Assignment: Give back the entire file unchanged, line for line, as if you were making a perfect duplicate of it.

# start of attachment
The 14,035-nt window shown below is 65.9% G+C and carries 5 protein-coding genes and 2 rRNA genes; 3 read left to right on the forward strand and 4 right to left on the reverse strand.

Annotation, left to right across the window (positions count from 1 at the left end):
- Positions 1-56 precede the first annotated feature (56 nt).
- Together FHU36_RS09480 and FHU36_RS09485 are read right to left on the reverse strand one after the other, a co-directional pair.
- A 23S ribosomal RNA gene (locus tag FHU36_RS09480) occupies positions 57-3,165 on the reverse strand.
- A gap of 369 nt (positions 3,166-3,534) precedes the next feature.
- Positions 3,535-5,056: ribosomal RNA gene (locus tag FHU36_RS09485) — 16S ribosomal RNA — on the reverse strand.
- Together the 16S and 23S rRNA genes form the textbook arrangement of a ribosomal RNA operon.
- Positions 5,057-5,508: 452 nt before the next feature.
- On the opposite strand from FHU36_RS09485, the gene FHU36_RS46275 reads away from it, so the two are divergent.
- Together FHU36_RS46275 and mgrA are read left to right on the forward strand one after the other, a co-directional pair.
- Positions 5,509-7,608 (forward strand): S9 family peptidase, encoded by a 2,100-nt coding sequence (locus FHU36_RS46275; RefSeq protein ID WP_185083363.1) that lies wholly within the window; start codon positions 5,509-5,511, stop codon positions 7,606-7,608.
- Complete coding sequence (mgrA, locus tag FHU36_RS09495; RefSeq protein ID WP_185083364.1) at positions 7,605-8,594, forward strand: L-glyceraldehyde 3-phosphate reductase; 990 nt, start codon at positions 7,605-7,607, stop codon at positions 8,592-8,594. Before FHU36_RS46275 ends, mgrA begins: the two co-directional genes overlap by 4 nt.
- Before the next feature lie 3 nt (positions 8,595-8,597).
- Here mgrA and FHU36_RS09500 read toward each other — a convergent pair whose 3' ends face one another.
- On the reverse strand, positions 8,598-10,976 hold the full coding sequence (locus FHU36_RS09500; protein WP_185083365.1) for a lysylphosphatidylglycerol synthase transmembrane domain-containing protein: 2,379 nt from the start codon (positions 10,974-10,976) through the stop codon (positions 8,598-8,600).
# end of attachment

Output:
The 14,035-nt window shown below is 65.9% G+C and carries 5 protein-coding genes and 2 rRNA genes; 3 read left to right on the forward strand and 4 right to left on the reverse strand.

Annotation, left to right across the window (positions count from 1 at the left end):
- Positions 1-56 precede the first annotated feature (56 nt).
- Together FHU36_RS09480 and FHU36_RS09485 are read right to left on the reverse strand one after the other, a co-directional pair.
- A 23S ribosomal RNA gene (locus tag FHU36_RS09480) occupies positions 57-3,165 on the reverse strand.
- A gap of 369 nt (positions 3,166-3,534) precedes the next feature.
- Positions 3,535-5,056: ribosomal RNA gene (locus tag FHU36_RS09485) — 16S ribosomal RNA — on the reverse strand.
- Together the 16S and 23S rRNA genes form the textbook arrangement of a ribosomal RNA operon.
- Positions 5,057-5,508: 452 nt before the next feature.
- On the opposite strand from FHU36_RS09485, the gene FHU36_RS46275 reads away from it, so the two are divergent.
- Together FHU36_RS46275 and mgrA are read left to right on the forward strand one after the other, a co-directional pair.
- Positions 5,509-7,608 (forward strand): S9 family peptidase, encoded by a 2,100-nt coding sequence (locus FHU36_RS46275; RefSeq protein ID WP_185083363.1) that lies wholly within the window; start codon positions 5,509-5,511, stop codon positions 7,606-7,608.
- Complete coding sequence (mgrA, locus tag FHU36_RS09495; RefSeq protein ID WP_185083364.1) at positions 7,605-8,594, forward strand: L-glyceraldehyde 3-phosphate reductase; 990 nt, start codon at positions 7,605-7,607, stop codon at positions 8,592-8,594. Before FHU36_RS46275 ends, mgrA begins: the two co-directional genes overlap by 4 nt.
- Before the next feature lie 3 nt (positions 8,595-8,597).
- Here mgrA and FHU36_RS09500 read toward each other — a convergent pair whose 3' ends face one another.
- On the reverse strand, positions 8,598-10,976 hold the full coding sequence (locus FHU36_RS09500; protein WP_185083365.1) for a lysylphosphatidylglycerol synthase transmembrane domain-containing protein: 2,379 nt from the start codon (positions 10,974-10,976) through the stop codon (positions 8,598-8,600).